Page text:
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Bicentennial exhibition at the Ukrainian Museum honors Ukraine's greatest cultural figure
Moses Draws Water from a Rock St. Petersburg, 1839. Ink & sepia on paper, 9½ x 6¾ (24 x 17).
NEW YORK, NY.- The exhibition Taras Shevchenko: Poet, Artist, Icon offers a rare opportunity to see many of the treasures created by artist and poet Taras Shevchenko (1814-1861). Marking the 200th anniversary of Shevchenko’s birth, the exhibition includes original art works by the artist and archival objects from Ukraine seen in this country for the first time ever. Exact replicas of a selection of literary and art works complement the originals. The exhibition is accompanied by a comprehensive, illustrated catalogue containing a scholarly essay by the curator, George G. Grabowicz, Professor of Ukrainian Literature at Harvard University, who introduces the public to Shevchenko as he has never been seen before. Taras Shevchenko: Poet, Artist, Icon closes on November 2, 2014.

The collection from the National Museum of Taras Shevchenko in Kyiv, comprised of selections that span nearly the entire lifetime of the artist, includes fifty original watercolors, sepia works, drawings, and etchings, in addition to objects such as publications and Shevchenko’s own artist’s tools. Reproductions of more than sixty other works by Shevchenko, along with documents—facsimiles of the artist’s albums of sketches and poems—enhance the exhibition. A rare 1840 edition of a Kobzar (“The Minstrel”), one of Shevchenko’s first collections of poetry that became his most widely read work, is on loan from the Shevchenko Scientific Society in New York. Selected items from The Ukrainian Museum’s archival collection along with audiovisuals and a recorded guided tour serve to complete the narrative presented in the exhibition.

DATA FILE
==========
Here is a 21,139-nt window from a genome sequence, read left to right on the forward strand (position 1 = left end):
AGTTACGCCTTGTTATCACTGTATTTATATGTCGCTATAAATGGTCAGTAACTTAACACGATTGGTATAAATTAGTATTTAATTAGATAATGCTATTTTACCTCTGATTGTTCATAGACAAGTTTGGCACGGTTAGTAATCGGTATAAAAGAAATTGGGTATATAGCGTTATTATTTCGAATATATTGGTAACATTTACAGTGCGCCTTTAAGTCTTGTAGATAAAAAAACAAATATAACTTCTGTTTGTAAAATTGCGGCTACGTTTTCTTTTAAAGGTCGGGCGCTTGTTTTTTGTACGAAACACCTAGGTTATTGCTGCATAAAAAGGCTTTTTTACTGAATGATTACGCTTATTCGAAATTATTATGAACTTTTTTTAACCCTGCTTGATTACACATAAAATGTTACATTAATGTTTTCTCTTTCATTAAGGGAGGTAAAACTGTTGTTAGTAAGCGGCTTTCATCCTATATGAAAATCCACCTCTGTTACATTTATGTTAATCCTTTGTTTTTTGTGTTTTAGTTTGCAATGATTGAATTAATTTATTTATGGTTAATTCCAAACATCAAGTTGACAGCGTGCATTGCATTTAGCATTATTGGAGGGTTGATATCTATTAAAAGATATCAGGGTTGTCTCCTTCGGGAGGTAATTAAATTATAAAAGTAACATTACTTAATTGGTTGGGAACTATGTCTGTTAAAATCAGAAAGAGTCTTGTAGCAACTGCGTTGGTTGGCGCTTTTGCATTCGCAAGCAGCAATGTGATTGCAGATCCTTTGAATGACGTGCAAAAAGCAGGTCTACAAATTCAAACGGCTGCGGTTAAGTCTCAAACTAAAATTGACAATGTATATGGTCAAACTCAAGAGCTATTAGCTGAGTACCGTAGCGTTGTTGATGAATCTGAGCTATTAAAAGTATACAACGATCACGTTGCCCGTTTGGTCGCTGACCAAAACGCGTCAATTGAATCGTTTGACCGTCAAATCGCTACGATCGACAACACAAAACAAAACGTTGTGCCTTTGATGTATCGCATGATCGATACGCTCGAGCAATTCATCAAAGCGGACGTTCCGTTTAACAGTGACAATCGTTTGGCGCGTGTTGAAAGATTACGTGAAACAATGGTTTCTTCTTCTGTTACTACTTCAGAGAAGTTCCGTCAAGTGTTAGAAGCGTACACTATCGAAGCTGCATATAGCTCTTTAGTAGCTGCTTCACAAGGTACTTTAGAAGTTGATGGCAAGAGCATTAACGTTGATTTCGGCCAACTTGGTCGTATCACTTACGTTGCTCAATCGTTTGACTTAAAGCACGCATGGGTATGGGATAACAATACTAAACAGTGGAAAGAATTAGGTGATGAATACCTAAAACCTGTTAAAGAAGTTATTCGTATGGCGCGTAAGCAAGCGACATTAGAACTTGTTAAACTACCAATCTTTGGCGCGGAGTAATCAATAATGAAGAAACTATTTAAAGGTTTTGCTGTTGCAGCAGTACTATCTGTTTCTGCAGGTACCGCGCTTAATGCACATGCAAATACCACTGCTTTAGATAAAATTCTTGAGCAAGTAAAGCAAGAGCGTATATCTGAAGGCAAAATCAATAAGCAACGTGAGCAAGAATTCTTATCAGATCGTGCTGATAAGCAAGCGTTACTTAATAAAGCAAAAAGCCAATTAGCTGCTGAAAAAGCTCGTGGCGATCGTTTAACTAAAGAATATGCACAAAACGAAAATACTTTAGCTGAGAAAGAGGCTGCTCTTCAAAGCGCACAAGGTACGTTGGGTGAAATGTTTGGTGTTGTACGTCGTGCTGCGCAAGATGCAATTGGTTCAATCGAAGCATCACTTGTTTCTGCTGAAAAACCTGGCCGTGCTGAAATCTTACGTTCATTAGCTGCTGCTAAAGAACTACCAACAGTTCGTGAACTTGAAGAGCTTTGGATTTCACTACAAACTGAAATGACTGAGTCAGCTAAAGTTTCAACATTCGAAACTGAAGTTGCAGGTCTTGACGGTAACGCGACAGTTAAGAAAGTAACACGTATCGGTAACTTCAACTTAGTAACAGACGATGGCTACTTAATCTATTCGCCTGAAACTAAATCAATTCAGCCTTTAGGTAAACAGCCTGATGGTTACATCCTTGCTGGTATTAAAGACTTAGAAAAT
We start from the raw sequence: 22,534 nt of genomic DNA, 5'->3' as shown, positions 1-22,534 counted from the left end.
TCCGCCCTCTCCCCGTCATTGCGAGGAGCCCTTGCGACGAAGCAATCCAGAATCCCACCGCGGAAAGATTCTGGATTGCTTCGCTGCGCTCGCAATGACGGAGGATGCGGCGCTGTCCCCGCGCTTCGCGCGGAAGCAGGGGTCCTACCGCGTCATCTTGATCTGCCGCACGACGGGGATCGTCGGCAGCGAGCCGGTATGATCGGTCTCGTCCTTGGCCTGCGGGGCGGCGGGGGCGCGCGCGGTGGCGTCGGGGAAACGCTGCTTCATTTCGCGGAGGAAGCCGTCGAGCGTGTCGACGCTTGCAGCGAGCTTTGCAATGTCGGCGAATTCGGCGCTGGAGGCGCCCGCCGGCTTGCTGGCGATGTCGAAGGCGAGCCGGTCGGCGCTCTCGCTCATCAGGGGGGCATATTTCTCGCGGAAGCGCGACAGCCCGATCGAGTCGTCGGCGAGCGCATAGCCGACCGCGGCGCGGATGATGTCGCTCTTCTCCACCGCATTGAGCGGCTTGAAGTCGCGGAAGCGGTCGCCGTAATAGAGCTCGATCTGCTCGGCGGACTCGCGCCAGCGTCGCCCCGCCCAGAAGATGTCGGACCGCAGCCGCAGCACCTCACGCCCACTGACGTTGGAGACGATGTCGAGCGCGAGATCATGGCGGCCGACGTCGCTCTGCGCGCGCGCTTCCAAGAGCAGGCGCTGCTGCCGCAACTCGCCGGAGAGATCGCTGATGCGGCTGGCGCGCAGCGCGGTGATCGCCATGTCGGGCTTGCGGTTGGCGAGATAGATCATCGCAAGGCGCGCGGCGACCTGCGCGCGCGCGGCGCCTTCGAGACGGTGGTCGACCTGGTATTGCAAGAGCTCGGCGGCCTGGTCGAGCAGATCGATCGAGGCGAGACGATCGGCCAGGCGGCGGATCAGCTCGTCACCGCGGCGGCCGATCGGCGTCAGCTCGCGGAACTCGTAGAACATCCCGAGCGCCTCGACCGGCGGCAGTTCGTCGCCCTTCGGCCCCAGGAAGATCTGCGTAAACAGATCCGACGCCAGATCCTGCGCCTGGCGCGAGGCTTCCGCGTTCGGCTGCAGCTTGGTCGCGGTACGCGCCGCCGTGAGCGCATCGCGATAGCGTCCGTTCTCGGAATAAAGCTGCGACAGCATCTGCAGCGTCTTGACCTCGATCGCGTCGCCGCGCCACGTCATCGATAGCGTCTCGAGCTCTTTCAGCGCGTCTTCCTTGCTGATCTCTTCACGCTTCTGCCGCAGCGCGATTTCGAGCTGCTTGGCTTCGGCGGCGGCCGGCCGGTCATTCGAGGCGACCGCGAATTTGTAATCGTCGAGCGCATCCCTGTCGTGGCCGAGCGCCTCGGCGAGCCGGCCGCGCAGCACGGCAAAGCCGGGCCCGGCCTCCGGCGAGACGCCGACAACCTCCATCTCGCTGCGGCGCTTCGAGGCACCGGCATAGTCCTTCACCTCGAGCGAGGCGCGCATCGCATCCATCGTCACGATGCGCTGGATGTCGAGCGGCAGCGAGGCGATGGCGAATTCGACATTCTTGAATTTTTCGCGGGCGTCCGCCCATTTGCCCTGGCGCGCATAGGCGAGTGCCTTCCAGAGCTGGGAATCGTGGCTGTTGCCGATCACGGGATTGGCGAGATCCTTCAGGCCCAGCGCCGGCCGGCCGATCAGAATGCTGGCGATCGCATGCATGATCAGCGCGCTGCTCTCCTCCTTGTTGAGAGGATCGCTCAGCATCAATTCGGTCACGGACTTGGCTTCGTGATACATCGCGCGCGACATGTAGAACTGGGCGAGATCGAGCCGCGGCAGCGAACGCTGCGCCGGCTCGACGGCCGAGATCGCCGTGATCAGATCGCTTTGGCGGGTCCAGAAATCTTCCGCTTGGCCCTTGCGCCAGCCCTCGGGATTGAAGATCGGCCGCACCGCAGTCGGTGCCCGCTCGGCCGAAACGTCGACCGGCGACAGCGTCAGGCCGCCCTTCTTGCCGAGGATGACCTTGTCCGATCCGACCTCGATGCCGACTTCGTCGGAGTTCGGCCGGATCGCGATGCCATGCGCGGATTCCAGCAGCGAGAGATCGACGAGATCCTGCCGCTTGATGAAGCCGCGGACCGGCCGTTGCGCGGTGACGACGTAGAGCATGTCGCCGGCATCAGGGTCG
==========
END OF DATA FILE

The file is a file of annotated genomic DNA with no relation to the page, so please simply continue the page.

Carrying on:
Born a Ukrainian serf in the Russian Empire, Shevchenko saw his fortune change with the discovery of his flair for drawing. He was a gifted artist with a keen interest in history and ethnography, but became known best for his expressive poetry. The dramatic turns in Taras Shevchenko’s life and his universal creativity ultimately cast him as a nation builder, but even he could not have imagined that his collective creative output would change the course of an entire people.